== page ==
PORT ST. LUCIE, Fla. - Scott Boras said he wasn't specifically talking about the Mets. But Stephen Drew's agent sure made it sound as if he was talking about the Mets.
"I think the earnestness of a franchise and their desire to win is always appraised by their conduct in pursuing the available talent," Boras told Newsday when asked about the Mets and free-agent shortstop Drew in a telephone interview Friday.
Boras has not shied away from tweaking the Mets in the past about whether they truly have a desire to win. While being cautious, he appeared to do so again Friday.
When asked about Drew's status and the "qualifying offer" process that has left the 30-year-old in free-agent limbo, Boras turned the answer into a soliloquy on whether certain teams are in it to win it.
"The bigger issue is the credibility of the teams that are deficient," Boras said. "They have known weaknesses. We're talking about a shortstop that's in the top eight in baseball, is fourth in OPS, drove in  runs last year and is one of the better defenders at his position. When these players are available and clubs that have weaknesses are not pursuing them, a question of the integrity of what the goals of the organization are come to mind."
Asked whether he was speaking of the Mets, Boras said: "I'm not speaking about anyone specifically. I'm just speaking generally about the reason that these players are coveted, the reason that these players are so valuable, the reason they sign late, is teams get to look in spring training and the obvious weaknesses of clubs is revealed. The fans of the respective teams really get to look inside what can really help their team and the fact that this talent is available . . . without the detriment of losing a first-round pick. It's rare that you have that opportunity."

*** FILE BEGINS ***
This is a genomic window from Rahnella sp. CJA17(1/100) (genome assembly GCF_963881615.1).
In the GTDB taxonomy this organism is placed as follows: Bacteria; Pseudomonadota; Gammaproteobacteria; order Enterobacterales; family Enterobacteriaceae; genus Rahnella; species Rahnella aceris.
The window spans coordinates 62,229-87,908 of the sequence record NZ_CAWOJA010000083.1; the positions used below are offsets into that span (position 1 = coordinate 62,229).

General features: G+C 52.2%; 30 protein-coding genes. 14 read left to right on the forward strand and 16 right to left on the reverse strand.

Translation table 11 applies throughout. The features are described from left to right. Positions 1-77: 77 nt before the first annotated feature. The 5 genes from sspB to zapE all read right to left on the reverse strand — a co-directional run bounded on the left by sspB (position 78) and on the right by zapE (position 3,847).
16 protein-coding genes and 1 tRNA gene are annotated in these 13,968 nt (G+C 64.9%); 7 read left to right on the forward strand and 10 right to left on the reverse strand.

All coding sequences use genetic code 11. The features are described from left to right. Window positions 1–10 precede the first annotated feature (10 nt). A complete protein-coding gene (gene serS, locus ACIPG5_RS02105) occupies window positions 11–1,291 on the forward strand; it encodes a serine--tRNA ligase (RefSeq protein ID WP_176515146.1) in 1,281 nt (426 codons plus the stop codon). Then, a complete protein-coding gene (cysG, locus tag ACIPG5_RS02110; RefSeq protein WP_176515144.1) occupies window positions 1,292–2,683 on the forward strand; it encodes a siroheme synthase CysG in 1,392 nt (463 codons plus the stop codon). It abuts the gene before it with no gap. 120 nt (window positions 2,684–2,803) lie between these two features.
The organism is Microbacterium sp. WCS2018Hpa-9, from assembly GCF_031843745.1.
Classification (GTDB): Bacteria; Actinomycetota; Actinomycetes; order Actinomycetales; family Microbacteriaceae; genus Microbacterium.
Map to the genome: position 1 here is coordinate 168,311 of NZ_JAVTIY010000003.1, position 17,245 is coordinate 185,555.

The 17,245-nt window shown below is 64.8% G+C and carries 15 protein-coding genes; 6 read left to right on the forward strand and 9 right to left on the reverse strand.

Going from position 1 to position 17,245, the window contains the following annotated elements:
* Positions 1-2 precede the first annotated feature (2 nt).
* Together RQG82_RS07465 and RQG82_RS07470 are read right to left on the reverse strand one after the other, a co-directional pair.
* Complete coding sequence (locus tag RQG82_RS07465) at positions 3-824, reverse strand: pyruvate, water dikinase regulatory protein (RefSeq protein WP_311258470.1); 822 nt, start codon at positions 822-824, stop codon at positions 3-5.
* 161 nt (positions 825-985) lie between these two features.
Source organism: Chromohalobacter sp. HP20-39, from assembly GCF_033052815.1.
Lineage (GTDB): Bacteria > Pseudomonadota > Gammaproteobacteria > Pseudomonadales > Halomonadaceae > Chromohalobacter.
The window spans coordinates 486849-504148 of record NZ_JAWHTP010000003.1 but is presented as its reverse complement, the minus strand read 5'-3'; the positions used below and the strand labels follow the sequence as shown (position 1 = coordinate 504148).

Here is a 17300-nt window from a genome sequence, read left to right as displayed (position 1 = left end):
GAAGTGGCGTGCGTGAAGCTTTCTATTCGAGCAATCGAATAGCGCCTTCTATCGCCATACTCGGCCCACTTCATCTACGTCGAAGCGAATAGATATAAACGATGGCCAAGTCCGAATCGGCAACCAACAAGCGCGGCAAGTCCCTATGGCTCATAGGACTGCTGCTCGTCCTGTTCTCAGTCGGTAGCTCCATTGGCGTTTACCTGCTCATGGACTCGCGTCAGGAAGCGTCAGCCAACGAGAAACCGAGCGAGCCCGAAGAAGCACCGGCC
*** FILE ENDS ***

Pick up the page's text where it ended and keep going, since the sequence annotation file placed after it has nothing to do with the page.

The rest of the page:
The Mets would not lose a first-round pick if they signed Drew. But they appear unlikely to add Drew, who hit .253 with 13 homers for the World Series champion Red Sox in 2013. Drew, who made $9.5 million last season, turned down a $14.1-million qualifying offer from the Red Sox.
"I have certainly had dialogue with them," Boras said of the Mets. "The message has always been that they have interest in Stephen but they wanted to see how things went in spring training."
Things haven't gone great for the Mets at shortstop in spring training. Ruben Tejada has made three errors on routine plays in his last six games and has two hits in 18 at-bats after going 1-for-3 Friday night. Still, manager Terry Collins said Thursday he told Tejada, " 'You're the shortstop here.' "
Meanwhile, Drew is working out at the Boras Sports Training Institute in Miami Gardens, Fla. Boras said he does not know if Drew will sign with any club before Opening Day.
General manager Sandy Alderson -- who has sparred publicly with Boras in the past -- said he had "no comment" when asked about Boras' remarks.
Earlier this week, though, Alderson said: "From a management standpoint, I'd say, 'Hey, I'm surprised a few guys haven't taken the qualifying offer.' Maybe they should have. Maybe they should have last year. Maybe they should have this year."
Replied Boras: "I think it's self-serving for management in baseball [to say that]. There's a reason that no player has accepted the qualifying offer. And the reason is, one, these players waited for six years to get to free agency and they're very talented and they have teams contacting them in early November to let them know that they have interest in signing them to multiyear contracts. And secondarily, the reason a statured free agent does not accept a qualifying offer is because he would be in the very same position the following year if he did."
Notes & quotes: Ike Davis and Lucas Duda each had five at-bats as DHs in a minor-league game . . . Zack Wheeler allowed one run in 42/3 innings as the Mets' split squad lost to the Marlins in Jupiter, 1-0. The other half of the Mets' squad, plus Alderson and Collins, left in the afternoon for two exhibition games vs. the Cubs in Las Vegas Saturday and Sunday . . . Former Stony Brook pitcher Tom Koehler threw five shutout innings for Miami.